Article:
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2,700-year-old portico unearthed in Greece is one of the oldest structures in the region

By David Ferguson
Thursday, October 10, 2013 14:12 EDT
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Ancient Greek ruins at Delphi via Shutterstock
 
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Archeologists digging at the site of the ancient city Argilos in Northern Greece found a 2,700-year-old structure known as a portico, a row of shops and other businesses. According to a news release from the University of Montreal, the find is unique in northern Greece and one of the oldest such structures known to man.

Jacques Perreault, Professor at the University of Montreal’s Centre of Classical Studies, said, “Porticos are well known from the Hellenistic period, from the 3rd to 1st century BC, but earlier examples are extremely rare. The one from Argilos is the oldest example to date from northern Greece and is truly unique.”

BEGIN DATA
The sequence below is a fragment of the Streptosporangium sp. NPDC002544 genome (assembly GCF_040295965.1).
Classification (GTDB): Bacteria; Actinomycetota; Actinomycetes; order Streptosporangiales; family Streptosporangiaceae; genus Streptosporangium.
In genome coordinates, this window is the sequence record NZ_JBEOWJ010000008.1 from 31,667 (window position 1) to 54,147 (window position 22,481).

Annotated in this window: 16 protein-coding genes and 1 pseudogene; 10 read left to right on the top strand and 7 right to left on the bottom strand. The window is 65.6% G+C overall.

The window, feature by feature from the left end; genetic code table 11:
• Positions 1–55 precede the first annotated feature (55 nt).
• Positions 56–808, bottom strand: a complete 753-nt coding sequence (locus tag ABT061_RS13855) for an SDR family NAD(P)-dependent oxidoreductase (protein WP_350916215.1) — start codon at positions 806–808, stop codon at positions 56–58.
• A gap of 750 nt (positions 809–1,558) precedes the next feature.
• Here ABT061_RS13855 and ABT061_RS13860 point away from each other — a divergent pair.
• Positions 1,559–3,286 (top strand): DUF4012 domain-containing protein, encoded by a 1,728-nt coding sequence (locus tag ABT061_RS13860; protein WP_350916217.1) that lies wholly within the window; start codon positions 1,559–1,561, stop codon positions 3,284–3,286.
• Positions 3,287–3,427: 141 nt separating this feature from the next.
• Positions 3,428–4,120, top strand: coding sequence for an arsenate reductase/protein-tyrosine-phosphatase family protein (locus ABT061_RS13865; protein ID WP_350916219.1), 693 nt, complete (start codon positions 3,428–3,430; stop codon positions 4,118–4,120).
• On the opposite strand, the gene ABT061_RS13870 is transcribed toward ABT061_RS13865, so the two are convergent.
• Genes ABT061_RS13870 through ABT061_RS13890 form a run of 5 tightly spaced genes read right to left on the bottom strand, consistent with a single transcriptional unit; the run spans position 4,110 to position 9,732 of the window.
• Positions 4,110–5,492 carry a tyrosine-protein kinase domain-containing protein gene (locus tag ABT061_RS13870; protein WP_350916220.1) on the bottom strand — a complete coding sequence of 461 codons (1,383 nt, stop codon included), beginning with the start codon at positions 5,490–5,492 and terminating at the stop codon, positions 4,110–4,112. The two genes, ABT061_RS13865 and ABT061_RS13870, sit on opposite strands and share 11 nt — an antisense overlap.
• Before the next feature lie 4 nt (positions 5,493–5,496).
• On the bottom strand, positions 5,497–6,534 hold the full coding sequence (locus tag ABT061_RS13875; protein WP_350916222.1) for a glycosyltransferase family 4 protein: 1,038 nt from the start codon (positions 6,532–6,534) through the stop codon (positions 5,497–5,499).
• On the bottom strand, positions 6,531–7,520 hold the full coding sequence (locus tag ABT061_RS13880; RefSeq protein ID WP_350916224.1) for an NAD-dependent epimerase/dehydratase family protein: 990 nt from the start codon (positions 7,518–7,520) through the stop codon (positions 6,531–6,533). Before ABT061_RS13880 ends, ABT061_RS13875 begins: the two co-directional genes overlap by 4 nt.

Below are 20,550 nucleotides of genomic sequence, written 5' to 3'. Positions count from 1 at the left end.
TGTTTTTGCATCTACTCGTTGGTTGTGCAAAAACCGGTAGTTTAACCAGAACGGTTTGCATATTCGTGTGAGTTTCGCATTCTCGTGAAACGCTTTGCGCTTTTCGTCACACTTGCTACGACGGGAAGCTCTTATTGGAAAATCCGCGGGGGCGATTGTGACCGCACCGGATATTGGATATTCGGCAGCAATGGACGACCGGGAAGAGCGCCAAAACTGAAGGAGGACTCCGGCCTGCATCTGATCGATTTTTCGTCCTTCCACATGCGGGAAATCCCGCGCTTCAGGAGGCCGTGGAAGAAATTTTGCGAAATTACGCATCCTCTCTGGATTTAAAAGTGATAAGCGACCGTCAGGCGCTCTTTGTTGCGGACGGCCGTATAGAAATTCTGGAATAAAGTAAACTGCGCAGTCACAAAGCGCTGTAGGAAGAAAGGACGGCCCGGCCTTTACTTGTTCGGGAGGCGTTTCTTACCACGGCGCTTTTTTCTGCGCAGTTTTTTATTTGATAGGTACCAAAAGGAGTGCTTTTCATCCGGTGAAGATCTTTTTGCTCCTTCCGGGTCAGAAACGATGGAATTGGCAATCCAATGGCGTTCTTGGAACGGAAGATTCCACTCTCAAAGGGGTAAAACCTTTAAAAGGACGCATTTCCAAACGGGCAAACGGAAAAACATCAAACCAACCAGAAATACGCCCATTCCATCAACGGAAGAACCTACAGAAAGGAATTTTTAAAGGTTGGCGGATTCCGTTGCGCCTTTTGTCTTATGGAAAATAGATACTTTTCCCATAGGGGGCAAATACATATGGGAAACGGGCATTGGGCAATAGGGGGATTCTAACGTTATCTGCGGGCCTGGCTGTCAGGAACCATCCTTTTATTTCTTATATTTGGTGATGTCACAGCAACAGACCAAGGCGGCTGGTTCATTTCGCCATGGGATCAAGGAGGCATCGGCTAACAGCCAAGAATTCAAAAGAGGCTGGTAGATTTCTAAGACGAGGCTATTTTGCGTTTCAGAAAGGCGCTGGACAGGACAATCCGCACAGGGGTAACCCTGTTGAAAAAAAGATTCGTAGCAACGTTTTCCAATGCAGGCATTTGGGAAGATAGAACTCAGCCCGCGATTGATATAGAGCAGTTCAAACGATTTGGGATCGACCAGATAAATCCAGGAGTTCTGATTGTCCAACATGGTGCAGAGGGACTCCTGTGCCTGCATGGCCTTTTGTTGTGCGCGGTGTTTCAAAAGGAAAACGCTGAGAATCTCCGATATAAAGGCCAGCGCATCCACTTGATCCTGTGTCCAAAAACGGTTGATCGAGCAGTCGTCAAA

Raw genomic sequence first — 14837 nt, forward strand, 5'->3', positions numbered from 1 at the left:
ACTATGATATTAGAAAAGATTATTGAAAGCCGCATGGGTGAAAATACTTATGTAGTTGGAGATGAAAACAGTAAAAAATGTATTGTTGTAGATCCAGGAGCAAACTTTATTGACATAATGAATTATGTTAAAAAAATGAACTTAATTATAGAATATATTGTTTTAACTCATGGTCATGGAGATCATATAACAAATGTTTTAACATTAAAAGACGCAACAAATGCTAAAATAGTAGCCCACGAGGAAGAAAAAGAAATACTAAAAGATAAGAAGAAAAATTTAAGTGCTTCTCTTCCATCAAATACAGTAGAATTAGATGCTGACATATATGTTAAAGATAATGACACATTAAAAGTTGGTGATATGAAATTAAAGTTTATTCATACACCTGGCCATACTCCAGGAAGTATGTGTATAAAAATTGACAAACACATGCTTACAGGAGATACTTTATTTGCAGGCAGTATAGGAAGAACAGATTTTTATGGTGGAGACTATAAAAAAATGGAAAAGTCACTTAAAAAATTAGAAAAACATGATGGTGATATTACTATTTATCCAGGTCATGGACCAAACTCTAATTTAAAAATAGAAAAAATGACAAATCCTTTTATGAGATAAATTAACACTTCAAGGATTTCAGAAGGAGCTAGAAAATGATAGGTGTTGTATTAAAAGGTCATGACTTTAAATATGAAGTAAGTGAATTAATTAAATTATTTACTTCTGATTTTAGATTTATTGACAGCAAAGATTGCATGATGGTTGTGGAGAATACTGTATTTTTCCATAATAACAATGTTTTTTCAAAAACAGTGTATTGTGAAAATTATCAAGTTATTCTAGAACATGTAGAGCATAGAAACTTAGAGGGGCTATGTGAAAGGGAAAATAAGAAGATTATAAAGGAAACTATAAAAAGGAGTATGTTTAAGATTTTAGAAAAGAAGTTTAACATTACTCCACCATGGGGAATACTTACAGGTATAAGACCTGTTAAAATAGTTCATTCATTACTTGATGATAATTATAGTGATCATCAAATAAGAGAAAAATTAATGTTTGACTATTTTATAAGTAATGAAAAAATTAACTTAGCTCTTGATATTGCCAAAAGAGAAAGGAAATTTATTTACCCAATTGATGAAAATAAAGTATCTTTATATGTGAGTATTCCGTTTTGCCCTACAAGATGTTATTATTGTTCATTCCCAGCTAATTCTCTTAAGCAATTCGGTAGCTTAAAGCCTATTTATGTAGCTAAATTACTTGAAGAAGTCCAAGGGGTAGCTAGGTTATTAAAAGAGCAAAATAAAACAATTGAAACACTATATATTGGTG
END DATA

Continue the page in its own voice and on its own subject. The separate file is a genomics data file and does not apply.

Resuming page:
Perreault and Zisis Bonias, an archaeologist with the Hellenic Ministry of Culture and Sports, are leading the excavation of Argilos together. The city flourished in the 5th century BC, a wealthy seaside trading city located on the Aegean Sea.

Roughly 40 yards of the portico — or “stoa” in Greek — have been unearthed this year. There were 7 open rooms to the portico, five of which have been excavated. Initially, archeologists expected to find that the rooms of the portico were all identical, but in fact, they’re all different from each other.

“The construction techniques and the stones used are different for one room to another, hinting that several masons were used for each room,” said Perreault. “This indicates that the shop owners themselves were probably responsible for building the rooms, that ‘private enterprise’ and not the city was the source of this stoa.”

[Ancient Greek ruins at Delphi via Shutterstock]

David Ferguson
David Ferguson
David Ferguson is an editor at Raw Story. He was previously writer and radio producer in Athens, Georgia, hosting two shows for Georgia Public Broadcasting and blogging at Firedoglake.com and elsewhere. He is currently working on a book.
 
 
 
 
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